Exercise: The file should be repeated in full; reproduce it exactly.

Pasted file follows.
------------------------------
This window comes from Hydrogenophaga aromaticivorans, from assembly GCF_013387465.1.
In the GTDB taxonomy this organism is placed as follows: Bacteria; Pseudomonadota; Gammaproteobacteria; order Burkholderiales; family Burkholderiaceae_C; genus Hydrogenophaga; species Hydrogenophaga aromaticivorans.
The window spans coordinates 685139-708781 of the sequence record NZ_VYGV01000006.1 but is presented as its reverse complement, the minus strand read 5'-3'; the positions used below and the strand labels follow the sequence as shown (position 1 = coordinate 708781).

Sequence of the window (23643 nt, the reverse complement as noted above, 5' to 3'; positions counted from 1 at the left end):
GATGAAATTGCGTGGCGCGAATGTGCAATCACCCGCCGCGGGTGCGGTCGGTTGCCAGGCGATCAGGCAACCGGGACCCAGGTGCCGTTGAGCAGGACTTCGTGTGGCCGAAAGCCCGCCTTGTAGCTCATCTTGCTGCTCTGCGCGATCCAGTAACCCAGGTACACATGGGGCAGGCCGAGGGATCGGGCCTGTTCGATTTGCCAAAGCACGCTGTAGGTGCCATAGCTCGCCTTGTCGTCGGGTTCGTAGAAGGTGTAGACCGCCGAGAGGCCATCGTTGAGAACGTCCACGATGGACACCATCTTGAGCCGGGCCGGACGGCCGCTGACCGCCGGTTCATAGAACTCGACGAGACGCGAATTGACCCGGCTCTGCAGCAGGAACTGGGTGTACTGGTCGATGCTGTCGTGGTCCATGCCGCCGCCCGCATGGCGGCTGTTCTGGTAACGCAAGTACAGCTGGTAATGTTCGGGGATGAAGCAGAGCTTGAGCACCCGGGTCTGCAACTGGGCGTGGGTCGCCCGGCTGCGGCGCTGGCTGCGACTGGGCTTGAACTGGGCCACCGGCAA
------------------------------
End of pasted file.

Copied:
This window comes from Hydrogenophaga aromaticivorans, from assembly GCF_013387465.1.
In the GTDB taxonomy this organism is placed as follows: Bacteria; Pseudomonadota; Gammaproteobacteria; order Burkholderiales; family Burkholderiaceae_C; genus Hydrogenophaga; species Hydrogenophaga aromaticivorans.
The window spans coordinates 685139-708781 of the sequence record NZ_VYGV01000006.1 but is presented as its reverse complement, the minus strand read 5'-3'; the positions used below and the strand labels follow the sequence as shown (position 1 = coordinate 708781).

Sequence of the window (23643 nt, the reverse complement as noted above, 5' to 3'; positions counted from 1 at the left end):
GATGAAATTGCGTGGCGCGAATGTGCAATCACCCGCCGCGGGTGCGGTCGGTTGCCAGGCGATCAGGCAACCGGGACCCAGGTGCCGTTGAGCAGGACTTCGTGTGGCCGAAAGCCCGCCTTGTAGCTCATCTTGCTGCTCTGCGCGATCCAGTAACCCAGGTACACATGGGGCAGGCCGAGGGATCGGGCCTGTTCGATTTGCCAAAGCACGCTGTAGGTGCCATAGCTCGCCTTGTCGTCGGGTTCGTAGAAGGTGTAGACCGCCGAGAGGCCATCGTTGAGAACGTCCACGATGGACACCATCTTGAGCCGGGCCGGACGGCCGCTGACCGCCGGTTCATAGAACTCGACGAGACGCGAATTGACCCGGCTCTGCAGCAGGAACTGGGTGTACTGGTCGATGCTGTCGTGGTCCATGCCGCCGCCCGCATGGCGGCTGTTCTGGTAACGCAAGTACAGCTGGTAATGTTCGGGGATGAAGCAGAGCTTGAGCACCCGGGTCTGCAACTGGGCGTGGGTCGCCCGGCTGCGGCGCTGGCTGCGACTGGGCTTGAACTGGGCCACCGGCAA